Like every 300 miles or so. Clean off the old stuff first using something gentle like Simple Green and an old toothbrush and rinse with water. Let the chain air dry and reapply the lube and let it dry.
I recently began using Liquid Wrench Chain lube. There's been discussion on several forums as to whether it works of not. I have found it to be just fine. It does leave a white look when dry, but it has worked fine and as with PJ1, it does not fling off once dry. Side Note: I've only applied it to a warm chain.
One man told me that they used WD40 on their competition bikes, because it penetrated properly, and because it was thin, it washed the dirt out of the chain. It also displaced water when they power washed their chains, which of course, is the name of the stuff, Water Displacement 40. I don't use it, because my bike as a driveshaft, so whether or not his statement makes sense for a street bike I'm not sure.
hmmm, WD40, cheap and widely available, I was a the auto parts store last time and looked at the various lubricant and the WD40 label specifies use for chains. If it works well, I wonder why anyone would use expensive product instead. Maybe I'll pick up a can next time from the grocery store.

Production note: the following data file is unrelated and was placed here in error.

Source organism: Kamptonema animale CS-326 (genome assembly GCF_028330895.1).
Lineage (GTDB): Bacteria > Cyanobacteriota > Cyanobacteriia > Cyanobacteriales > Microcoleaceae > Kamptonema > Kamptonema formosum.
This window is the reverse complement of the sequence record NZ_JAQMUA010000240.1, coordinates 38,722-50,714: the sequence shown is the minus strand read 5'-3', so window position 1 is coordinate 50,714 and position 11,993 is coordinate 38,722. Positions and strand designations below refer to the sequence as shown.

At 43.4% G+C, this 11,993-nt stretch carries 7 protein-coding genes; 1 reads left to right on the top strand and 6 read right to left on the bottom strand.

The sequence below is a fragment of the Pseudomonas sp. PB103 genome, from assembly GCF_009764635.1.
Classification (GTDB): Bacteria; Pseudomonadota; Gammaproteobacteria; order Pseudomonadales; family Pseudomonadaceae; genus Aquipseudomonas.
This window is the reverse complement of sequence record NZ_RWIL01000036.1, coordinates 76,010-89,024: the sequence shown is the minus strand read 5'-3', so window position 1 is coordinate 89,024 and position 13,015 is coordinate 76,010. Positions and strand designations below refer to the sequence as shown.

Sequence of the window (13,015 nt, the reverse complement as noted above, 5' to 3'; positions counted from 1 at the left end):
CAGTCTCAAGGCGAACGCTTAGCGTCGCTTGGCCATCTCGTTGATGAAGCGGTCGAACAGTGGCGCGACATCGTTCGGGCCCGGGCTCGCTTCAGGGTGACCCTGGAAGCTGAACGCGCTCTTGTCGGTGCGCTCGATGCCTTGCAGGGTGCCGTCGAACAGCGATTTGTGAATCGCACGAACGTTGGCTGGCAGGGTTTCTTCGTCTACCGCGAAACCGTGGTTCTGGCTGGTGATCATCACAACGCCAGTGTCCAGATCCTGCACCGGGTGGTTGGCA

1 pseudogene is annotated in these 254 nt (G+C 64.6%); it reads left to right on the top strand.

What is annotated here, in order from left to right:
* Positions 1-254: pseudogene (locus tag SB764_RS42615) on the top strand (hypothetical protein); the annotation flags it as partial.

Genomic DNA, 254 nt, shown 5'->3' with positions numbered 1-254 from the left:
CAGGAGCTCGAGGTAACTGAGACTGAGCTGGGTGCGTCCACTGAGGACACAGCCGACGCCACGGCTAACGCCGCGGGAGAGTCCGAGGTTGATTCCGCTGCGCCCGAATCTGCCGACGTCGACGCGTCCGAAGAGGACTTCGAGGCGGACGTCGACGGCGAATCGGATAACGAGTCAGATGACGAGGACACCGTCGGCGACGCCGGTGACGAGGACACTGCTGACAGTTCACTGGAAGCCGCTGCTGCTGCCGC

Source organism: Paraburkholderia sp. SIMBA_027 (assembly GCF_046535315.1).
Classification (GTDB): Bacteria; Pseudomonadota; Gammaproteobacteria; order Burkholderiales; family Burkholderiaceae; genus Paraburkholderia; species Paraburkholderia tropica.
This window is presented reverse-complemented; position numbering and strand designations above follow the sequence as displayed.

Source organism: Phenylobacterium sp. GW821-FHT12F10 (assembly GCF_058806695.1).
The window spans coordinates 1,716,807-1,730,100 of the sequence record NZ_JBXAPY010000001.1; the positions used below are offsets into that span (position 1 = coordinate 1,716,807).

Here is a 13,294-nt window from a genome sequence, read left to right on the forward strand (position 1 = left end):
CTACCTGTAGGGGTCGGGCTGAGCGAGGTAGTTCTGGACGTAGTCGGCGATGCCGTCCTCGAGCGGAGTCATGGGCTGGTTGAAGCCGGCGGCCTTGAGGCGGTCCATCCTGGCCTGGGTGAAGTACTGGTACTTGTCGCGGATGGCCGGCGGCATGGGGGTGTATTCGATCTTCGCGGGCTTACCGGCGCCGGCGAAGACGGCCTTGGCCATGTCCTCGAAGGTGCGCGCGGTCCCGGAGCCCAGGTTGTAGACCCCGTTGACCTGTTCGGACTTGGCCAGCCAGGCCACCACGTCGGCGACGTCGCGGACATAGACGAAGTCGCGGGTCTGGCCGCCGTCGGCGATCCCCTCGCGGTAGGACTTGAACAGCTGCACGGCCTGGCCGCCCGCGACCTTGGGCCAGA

I can tell you why - people listen to too much hype rather than read the label. I started using WD40 on my bicycle chain after I heard that, and my friend insisted on using the $8.00 for 2 oz. lube. Guess who's chain lasted longer. Yep, mine! That oozy stuff that's supposed to stay on the chain never got into the joints, and he was buying a new chain in less that 500 miles. Mine has almost 3,000 miles on it and still going. By the way, before buying my motorcycle, we biked 50 miles per day during the week and 100 miles each day on weekends. I got tired of aching muscles and sore knees! So, I bought a bike with a motor!